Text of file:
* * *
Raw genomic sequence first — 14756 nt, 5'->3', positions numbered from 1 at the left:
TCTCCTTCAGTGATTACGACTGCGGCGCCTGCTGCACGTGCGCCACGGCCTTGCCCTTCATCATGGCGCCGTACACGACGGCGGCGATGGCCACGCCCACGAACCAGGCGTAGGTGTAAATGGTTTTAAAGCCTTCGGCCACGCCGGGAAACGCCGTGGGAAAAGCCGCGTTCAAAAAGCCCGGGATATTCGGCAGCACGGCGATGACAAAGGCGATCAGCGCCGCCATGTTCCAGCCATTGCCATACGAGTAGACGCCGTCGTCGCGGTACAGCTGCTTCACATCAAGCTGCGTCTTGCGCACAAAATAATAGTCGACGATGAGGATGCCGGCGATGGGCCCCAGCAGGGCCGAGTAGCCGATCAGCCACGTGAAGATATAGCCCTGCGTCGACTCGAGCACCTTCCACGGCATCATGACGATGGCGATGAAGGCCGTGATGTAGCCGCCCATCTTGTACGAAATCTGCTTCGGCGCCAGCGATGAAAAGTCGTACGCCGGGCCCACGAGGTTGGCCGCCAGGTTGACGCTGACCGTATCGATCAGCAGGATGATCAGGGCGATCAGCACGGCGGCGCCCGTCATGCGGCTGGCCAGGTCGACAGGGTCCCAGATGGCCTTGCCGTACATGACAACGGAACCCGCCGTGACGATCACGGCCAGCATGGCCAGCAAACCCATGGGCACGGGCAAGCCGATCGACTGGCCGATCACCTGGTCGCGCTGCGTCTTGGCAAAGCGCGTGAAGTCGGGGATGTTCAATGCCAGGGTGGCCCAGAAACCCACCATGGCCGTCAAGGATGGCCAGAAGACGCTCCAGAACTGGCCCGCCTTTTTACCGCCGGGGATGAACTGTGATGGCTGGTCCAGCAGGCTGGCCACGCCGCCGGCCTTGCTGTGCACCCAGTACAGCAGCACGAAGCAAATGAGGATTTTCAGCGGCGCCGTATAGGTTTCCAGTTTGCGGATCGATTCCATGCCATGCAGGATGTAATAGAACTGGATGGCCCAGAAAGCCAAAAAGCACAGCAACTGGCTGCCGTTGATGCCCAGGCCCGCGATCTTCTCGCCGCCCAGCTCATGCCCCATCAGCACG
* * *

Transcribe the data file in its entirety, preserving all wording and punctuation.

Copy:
Raw genomic sequence first — 14756 nt, 5'->3', positions numbered from 1 at the left:
TCTCCTTCAGTGATTACGACTGCGGCGCCTGCTGCACGTGCGCCACGGCCTTGCCCTTCATCATGGCGCCGTACACGACGGCGGCGATGGCCACGCCCACGAACCAGGCGTAGGTGTAAATGGTTTTAAAGCCTTCGGCCACGCCGGGAAACGCCGTGGGAAAAGCCGCGTTCAAAAAGCCCGGGATATTCGGCAGCACGGCGATGACAAAGGCGATCAGCGCCGCCATGTTCCAGCCATTGCCATACGAGTAGACGCCGTCGTCGCGGTACAGCTGCTTCACATCAAGCTGCGTCTTGCGCACAAAATAATAGTCGACGATGAGGATGCCGGCGATGGGCCCCAGCAGGGCCGAGTAGCCGATCAGCCACGTGAAGATATAGCCCTGCGTCGACTCGAGCACCTTCCACGGCATCATGACGATGGCGATGAAGGCCGTGATGTAGCCGCCCATCTTGTACGAAATCTGCTTCGGCGCCAGCGATGAAAAGTCGTACGCCGGGCCCACGAGGTTGGCCGCCAGGTTGACGCTGACCGTATCGATCAGCAGGATGATCAGGGCGATCAGCACGGCGGCGCCCGTCATGCGGCTGGCCAGGTCGACAGGGTCCCAGATGGCCTTGCCGTACATGACAACGGAACCCGCCGTGACGATCACGGCCAGCATGGCCAGCAAACCCATGGGCACGGGCAAGCCGATCGACTGGCCGATCACCTGGTCGCGCTGCGTCTTGGCAAAGCGCGTGAAGTCGGGGATGTTCAATGCCAGGGTGGCCCAGAAACCCACCATGGCCGTCAAGGATGGCCAGAAGACGCTCCAGAACTGGCCCGCCTTTTTACCGCCGGGGATGAACTGTGATGGCTGGTCCAGCAGGCTGGCCACGCCGCCGGCCTTGCTGTGCACCCAGTACAGCAGCACGAAGCAAATGAGGATTTTCAGCGGCGCCGTATAGGTTTCCAGTTTGCGGATCGATTCCATGCCATGCAGGATGTAATAGAACTGGATGGCCCAGAAAGCCAAAAAGCACAGCAACTGGCTGCCGTTGATGCCCAGGCCCGCGATCTTCTCGCCGCCCAGCTCATGCCCCATCAGCACG